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Neglected Cemeteries: Who’s Responsible?

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    Neglected Cemeteries: Who’s Responsible?

    Many Connecticut cemeteries are not getting the attention or maintenance they need. Some are overgrown, others are overlooked. Preservationists worry that a lot of these cemeteries could become so neglected there may no longer be an opportunity to save them.

    (Published Monday, Aug. 13, 2018)

    Many Connecticut cemeteries are not getting the attention or maintenance they need. Some are overgrown, others are overlooked. Preservationists worry that a lot of these cemeteries could become so neglected there may no longer be an opportunity to save them. 

    "It's a business like everything else. It has to make money. When you no longer have space to bury people, you no longer have money," said Ruthie Shapleigh-Brown, executive director of the Connecticut Gravestone Network. The group's mission is to preserve old and overlooked burial sites across the state.

     At Scott Swamp Cemetery in Farmington, the grass needed to be cut and weeds need to be pulled. In Meriden at West Cemetery, some of the tombstones were toppled over. Meanwhile, in Pomfret, the area off of Murdock Road is so overgrown it was difficult to see that Dennis Cemetery is even there. In recent years, municipalities have been asking for state money to help maintain these cemeteries and dozens of others as well. 

    Neglected Cemeteries: Who’s Responsible? Neglected Cemeteries: Who’s Responsible?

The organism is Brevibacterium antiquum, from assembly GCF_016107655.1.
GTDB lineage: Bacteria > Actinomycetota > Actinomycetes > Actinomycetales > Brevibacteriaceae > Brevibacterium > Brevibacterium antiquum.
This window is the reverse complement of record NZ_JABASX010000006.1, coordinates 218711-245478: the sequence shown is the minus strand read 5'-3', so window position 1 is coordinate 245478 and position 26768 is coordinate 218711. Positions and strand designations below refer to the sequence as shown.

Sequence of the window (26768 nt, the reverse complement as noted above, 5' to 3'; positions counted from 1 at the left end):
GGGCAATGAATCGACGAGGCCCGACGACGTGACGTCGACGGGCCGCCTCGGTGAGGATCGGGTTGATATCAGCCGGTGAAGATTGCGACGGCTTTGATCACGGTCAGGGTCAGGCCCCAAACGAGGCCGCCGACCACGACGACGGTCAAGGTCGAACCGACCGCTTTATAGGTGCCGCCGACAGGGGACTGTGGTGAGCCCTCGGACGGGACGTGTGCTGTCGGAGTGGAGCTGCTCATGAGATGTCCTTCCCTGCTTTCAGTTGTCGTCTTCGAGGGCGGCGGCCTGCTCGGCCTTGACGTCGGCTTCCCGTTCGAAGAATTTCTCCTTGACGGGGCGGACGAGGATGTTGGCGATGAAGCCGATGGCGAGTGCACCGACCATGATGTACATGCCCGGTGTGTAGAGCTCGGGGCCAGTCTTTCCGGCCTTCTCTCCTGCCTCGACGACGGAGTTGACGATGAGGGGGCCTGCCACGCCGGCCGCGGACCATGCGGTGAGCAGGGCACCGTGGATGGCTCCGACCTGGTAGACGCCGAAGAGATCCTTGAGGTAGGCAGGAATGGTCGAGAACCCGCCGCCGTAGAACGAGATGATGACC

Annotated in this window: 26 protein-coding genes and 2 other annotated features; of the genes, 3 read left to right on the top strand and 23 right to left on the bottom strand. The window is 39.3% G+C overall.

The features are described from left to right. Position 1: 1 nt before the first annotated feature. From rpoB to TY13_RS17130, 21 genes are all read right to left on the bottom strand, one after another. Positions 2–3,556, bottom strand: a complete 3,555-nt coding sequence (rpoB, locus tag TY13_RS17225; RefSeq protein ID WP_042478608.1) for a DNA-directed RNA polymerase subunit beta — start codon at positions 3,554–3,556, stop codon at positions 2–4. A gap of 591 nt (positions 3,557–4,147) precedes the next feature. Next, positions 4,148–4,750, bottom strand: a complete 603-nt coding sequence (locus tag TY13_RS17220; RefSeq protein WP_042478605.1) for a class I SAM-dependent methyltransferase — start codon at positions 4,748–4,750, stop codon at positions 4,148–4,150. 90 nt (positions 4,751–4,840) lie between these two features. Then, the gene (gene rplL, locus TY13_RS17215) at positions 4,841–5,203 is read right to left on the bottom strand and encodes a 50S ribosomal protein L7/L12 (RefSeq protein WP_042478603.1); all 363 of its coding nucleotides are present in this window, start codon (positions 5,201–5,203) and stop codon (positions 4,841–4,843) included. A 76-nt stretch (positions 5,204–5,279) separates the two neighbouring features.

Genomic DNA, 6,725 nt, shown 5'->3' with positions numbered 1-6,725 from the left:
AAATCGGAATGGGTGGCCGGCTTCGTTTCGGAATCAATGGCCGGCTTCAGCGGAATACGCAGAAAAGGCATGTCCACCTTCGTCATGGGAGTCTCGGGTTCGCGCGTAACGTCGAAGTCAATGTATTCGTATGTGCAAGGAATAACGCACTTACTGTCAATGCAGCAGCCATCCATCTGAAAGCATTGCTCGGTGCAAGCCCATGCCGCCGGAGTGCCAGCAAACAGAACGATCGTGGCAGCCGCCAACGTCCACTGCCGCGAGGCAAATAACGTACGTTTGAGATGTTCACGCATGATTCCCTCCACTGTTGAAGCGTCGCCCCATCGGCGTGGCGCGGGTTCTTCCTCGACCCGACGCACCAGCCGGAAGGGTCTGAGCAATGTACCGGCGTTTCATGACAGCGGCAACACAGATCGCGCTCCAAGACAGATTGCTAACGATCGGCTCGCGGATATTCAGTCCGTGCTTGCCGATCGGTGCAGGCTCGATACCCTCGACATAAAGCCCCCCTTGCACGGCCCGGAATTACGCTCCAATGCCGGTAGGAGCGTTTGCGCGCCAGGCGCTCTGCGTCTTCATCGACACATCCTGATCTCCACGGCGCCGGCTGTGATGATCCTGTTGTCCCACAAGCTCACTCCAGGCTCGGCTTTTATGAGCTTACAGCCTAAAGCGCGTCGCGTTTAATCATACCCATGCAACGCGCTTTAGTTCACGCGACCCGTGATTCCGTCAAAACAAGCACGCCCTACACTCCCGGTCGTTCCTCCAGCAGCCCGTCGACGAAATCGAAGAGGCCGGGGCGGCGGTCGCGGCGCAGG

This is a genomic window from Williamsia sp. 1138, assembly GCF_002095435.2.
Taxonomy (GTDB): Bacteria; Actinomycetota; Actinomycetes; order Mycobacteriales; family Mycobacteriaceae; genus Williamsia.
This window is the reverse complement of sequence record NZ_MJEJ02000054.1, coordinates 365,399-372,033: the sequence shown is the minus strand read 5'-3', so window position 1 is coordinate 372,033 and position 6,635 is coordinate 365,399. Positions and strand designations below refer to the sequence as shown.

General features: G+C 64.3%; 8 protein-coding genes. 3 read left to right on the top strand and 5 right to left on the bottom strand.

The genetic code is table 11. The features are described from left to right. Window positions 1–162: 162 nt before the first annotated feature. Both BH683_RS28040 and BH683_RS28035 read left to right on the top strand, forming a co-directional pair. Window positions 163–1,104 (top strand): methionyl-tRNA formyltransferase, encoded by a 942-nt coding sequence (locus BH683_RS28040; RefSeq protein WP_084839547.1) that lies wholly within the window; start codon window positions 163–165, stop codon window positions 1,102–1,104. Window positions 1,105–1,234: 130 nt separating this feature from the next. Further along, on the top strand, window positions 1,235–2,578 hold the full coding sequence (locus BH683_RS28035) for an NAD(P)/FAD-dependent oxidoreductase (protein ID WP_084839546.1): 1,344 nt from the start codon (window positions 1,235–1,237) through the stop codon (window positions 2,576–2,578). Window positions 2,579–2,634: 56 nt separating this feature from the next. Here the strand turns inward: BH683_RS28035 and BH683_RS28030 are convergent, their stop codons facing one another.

"It's your roots. It's where your history began. It's where your freedom for American began," said Shapleigh-Brown. 

    State law says cemeteries can be “acquired, owned, managed and controlled” by ecclesiastical societies, cemetery associations or by towns themselves. But that law does not require that towns perform cemetery maintenance. 

    "What good are state statutes?" asked Shapleigh-Brown. "Why do we have them if we can only apply them by choice?" 

    In 2014, the state established the Neglected Cemetery Account, authorizing the Office of Policy and Management to make grants available on a first-come, first-served basis for cities and towns needing help covering the costs of clearing weeds and brush, mowing and fixing fences, walls and gravestones. The grant money comes from fees collected from death certificates. 

    First Selectman of Pomfret Maureen Nicholson said her town was among the more than 40 municipalities that applied for the $2,000 grant in 2015 and the more than 30 communities that applied for the grant in 2016. Pomfret has yet to be selected. 

    "If they don't get regular maintenance or attention they disappear into the landscape, they just become overgrown," said Nicholson. "There's a resurgence and interest in preserving what we have and some of our historic landmarks are cemeteries." 

    The town has taken an unusual approach at Dennis Cemetery, inviting the neighbor’s four goats to literally eat away at the vegetation that has overtaken this final resting place. 

    "Want to pay tribute to them, want to know who they are?" said Nicholson. "This is one way to do that. Make sure they're not forgotten." 

    Shapleigh-Brown, meanwhile, said she will continue on her mission for as long as she can. But she - like these cemeteries - are going to need some help. 

    "There has to be a movement as to whether this history is worth protecting," said Shapleigh-Brown. 

    The cemetery grants were given out to 15 communities in 2015 and 22 towns in 2016. No grants were awarded in 2017. Applications for 2018 are currently being considered. These grants will likely be a minimum of $2,000 per grantee, with the possibility of being up to $4,000 per grantee, according to the Office of Policy and Management.